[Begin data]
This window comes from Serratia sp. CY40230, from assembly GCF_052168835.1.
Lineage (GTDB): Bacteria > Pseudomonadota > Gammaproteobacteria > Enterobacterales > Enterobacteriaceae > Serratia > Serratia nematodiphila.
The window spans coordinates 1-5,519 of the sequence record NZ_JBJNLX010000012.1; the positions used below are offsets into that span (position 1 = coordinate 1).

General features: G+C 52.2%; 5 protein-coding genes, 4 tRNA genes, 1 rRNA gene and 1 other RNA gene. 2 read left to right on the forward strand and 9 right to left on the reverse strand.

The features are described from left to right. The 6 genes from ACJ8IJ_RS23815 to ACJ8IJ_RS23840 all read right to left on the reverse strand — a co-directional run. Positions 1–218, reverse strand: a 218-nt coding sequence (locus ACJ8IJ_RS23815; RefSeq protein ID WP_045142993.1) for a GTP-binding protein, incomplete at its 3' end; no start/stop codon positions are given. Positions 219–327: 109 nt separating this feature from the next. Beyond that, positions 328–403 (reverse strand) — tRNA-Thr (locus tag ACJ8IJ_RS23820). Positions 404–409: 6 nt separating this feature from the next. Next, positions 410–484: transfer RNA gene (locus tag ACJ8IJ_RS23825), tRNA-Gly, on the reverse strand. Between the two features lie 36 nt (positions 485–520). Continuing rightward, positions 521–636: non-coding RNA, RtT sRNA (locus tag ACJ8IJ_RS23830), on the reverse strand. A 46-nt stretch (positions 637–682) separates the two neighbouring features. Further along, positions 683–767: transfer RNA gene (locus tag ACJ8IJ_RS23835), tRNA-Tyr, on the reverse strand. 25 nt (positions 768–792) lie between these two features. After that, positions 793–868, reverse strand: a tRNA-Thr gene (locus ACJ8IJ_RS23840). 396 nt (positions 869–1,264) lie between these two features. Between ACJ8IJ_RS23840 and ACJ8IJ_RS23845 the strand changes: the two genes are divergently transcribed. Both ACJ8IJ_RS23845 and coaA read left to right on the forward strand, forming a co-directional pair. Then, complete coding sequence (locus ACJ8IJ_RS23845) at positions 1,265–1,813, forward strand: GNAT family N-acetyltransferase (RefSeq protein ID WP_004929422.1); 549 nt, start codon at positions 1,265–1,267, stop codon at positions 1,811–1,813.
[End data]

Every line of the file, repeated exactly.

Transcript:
This window comes from Serratia sp. CY40230, from assembly GCF_052168835.1.
Lineage (GTDB): Bacteria > Pseudomonadota > Gammaproteobacteria > Enterobacterales > Enterobacteriaceae > Serratia > Serratia nematodiphila.
The window spans coordinates 1-5,519 of the sequence record NZ_JBJNLX010000012.1; the positions used below are offsets into that span (position 1 = coordinate 1).

General features: G+C 52.2%; 5 protein-coding genes, 4 tRNA genes, 1 rRNA gene and 1 other RNA gene. 2 read left to right on the forward strand and 9 right to left on the reverse strand.

The features are described from left to right. The 6 genes from ACJ8IJ_RS23815 to ACJ8IJ_RS23840 all read right to left on the reverse strand — a co-directional run. Positions 1–218, reverse strand: a 218-nt coding sequence (locus ACJ8IJ_RS23815; RefSeq protein ID WP_045142993.1) for a GTP-binding protein, incomplete at its 3' end; no start/stop codon positions are given. Positions 219–327: 109 nt separating this feature from the next. Beyond that, positions 328–403 (reverse strand) — tRNA-Thr (locus tag ACJ8IJ_RS23820). Positions 404–409: 6 nt separating this feature from the next. Next, positions 410–484: transfer RNA gene (locus tag ACJ8IJ_RS23825), tRNA-Gly, on the reverse strand. Between the two features lie 36 nt (positions 485–520). Continuing rightward, positions 521–636: non-coding RNA, RtT sRNA (locus tag ACJ8IJ_RS23830), on the reverse strand. A 46-nt stretch (positions 637–682) separates the two neighbouring features. Further along, positions 683–767: transfer RNA gene (locus tag ACJ8IJ_RS23835), tRNA-Tyr, on the reverse strand. 25 nt (positions 768–792) lie between these two features. After that, positions 793–868, reverse strand: a tRNA-Thr gene (locus ACJ8IJ_RS23840). 396 nt (positions 869–1,264) lie between these two features. Between ACJ8IJ_RS23840 and ACJ8IJ_RS23845 the strand changes: the two genes are divergently transcribed. Both ACJ8IJ_RS23845 and coaA read left to right on the forward strand, forming a co-directional pair. Then, complete coding sequence (locus ACJ8IJ_RS23845) at positions 1,265–1,813, forward strand: GNAT family N-acetyltransferase (RefSeq protein ID WP_004929422.1); 549 nt, start codon at positions 1,265–1,267, stop codon at positions 1,811–1,813.